Union City Volunteer Fire Department
(The information in this article was taken from old copies of the Union City Times found in the Union City Historical Museum. Old newspapers are not always accurate, but they can be stepping stones to other documentation and they are sometimes the best source to find obscure and forgotten historical events on which to build historical research. Kathy Warnes)
When William Miles and the other early settlers came to what is now Union City, they probably were surprised to see the Indians burning off brush in the fields and trees in the woods to create meadows. This wouldn’t be their last experience with fire in Miles Mills, Union Mills, and Union City.
Since all of the buildings in town were made of wood in Union City’s early days, citizens were very concerned about fires. Acting on this concern, they founded several hose companies to fight fires. The Old Keystone Hose Company met on Miles Street where the lumber sheds for the Cherry Hill Furniture Company were later located. The Keystone moved to Main Street on the north side of the track next to the Erie Railroad a little later.
Next, a Citizen’s Hose Company was formed. It disbanded and the Union City Hose Company was organized. This company broke up before the Fire Police Company was organized. The Fire Police Company met above the old Union City Times office on South Main Street.
One of the most famous hose companies from Union City was the Coleman Hose company, which was founded in 1883 and incorporated in 1908. It was named after Patrick Coleman, proprietor of the Union City Hotel, who local lore says gave a band and the hose company $50 to use his name.
The first officers of the newly organized Coleman Hose company were: Fred M. Carle, president; K.N. Pier, recording secretary; C.Z. Smiley, financial secretary; and G.E. LeFevre, treasurer.
The Coleman Hose Company always followed a set order of business at its meetings. After roll call the minutes were read, dues accepted and new members registered. Then the men heard committee reports, and then conducted unfinished business and miscellaneous business.
Hunter Hook and Ladder Company was probably more famous than Coleman Hose Company because it set a world’s hose racing record. On August 17, 1900, at Kane, Pa., the thirteen Union City men from Hunter Hook and Ladder Company ran the 200 Yard Hub and Hub Hose Race in 21 ¼ seconds. This was a world’s record. Then the company ran again on September 14, 1900, at Jamestown, New York and broke its own record with a time of 21 seconds. The company’s total winnings were $1,000 and an unbeaten record.
Members of the record setting team were Ray Driscoll, William Burns, Claude Smith, William Smith, Jim Saunders, Steve Downs, Tom Burns, Abe Emerson and bob Brady. Lyle Showers was the trainer and Clyde Smith and George Burger were the managers.
Besides running the hose and hook and ladder companies, the men kept busy fighting the fires that broke out in Union City. After the business district began to build up in the 1870s, Union City experienced some bad fires. One of the worst happened on April 24, 1879, when fire roared down both sides of Main Street from French Creek south to the corner of South Street. It did $75,000 worth of damage, but most businessmen resolved to rebuild and did so.
A major fire started in Union City on January 19, 1885 in a row of frame buildings opposite the post office owned by the Ezra Cooper estate. It did $27,000 worth of damage.
The chair companies in Union City provided some lasting fuel for fires. On July 25, 1881, a fire started in the boiler room of the Heineman and Cheney Chair Factory on the west side of town. It burned eight other buildings beside the chair factory and did an estimated $50,000 in damages.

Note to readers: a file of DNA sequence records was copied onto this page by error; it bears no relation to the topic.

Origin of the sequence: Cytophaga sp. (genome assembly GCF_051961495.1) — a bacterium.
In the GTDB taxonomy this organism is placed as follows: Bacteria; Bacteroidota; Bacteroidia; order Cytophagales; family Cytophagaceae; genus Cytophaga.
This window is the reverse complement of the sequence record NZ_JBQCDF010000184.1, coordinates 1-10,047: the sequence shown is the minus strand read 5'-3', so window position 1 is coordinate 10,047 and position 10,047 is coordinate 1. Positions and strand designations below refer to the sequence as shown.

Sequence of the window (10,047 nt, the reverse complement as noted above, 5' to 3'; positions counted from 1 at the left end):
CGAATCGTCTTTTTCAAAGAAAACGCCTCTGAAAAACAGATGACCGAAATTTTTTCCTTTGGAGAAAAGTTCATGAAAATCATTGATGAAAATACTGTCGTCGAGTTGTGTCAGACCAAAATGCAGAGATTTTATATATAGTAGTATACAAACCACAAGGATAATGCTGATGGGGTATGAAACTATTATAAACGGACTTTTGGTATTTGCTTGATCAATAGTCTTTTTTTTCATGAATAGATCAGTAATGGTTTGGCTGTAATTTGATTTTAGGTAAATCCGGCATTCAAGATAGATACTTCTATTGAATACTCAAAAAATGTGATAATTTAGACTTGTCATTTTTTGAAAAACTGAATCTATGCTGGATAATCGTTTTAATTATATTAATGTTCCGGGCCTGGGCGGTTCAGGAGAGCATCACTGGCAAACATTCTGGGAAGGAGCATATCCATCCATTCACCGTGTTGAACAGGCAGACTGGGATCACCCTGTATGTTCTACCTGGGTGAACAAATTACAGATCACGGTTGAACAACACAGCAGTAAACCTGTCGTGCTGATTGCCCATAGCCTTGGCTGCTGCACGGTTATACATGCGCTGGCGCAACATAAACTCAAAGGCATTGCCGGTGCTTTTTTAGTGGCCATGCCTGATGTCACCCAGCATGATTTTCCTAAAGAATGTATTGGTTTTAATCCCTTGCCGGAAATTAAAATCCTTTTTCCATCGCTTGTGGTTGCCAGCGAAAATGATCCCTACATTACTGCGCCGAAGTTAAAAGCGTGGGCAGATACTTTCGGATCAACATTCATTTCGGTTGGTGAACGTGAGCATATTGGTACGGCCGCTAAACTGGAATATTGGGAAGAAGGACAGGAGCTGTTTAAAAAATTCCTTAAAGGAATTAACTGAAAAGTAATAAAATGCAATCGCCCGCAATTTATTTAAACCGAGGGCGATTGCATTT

The Union City Chair Company caught fire on September 17, 1904. The damages amounted to $200,000 and 23 men from the fire department fought the blaze.
Another chair company, the Standard Chair Company, burned on November 14, 1906, with $120,000 in losses. The fire supposedly started in the boiler room of the factory. Seventy-five firemen fought it. On April 29, 1907, at 9:45 p.m., the Union City Chair Company again caught fire, this time suffering $300,000 in damages. A total of 83 men fought that fire.
The Shreve Chair Factory burned on March 8, 1913, with a $250,000 loss. The fire started in the paint room and required 85 men to put it out.
Since all of this fire activity continued to blaze in Union City, it was fortunate that Coleman Hose Company, Hunter Hook and Ladder, and the Union City fire Police merged and incorporated in 1939. The new fire fighting body became the Union City Volunteer Fire Department.
The fires continued to burn in Union City. The Hatch and Sons Broom Factory caught fire on May 23, 1922 and suffered a $3,000 loss. The Hanson Furniture Factory fire was costly at $15,000, and on April 3, 1904, the Industrial Foundry burned with a $3,000 loss. Other notable fires in Union City included one at the Yorkline Steel Furniture Company which manufactured steel furniture and was located on Willow Street. Guy Cook’s Print Shop, located on Atlantic Street and three homes nearby burned and so did the Lyon’s Handle Factor.
The Union City Fire Department fought the Union City Hotel fire which started in the early morning hours of Friday, May 23, 1969. The Union City Fire Department and fifteen other fire companies fought the blaze for five hours before they put it out. The fire could have consumed the entire downtown area of Union City if the fireman hadn’t been so efficient. The fire at the Union City Presbyterian Church in 1972 was another major blaze that the Union City Fire Department fought.
In its long history of fire fighting, the Union City Fire Department has had only two critical injuries within the memories of the oldest firemen. One fireman was seriously hurt when a charred telephone pole fell on him and a building collapsed on another fireman.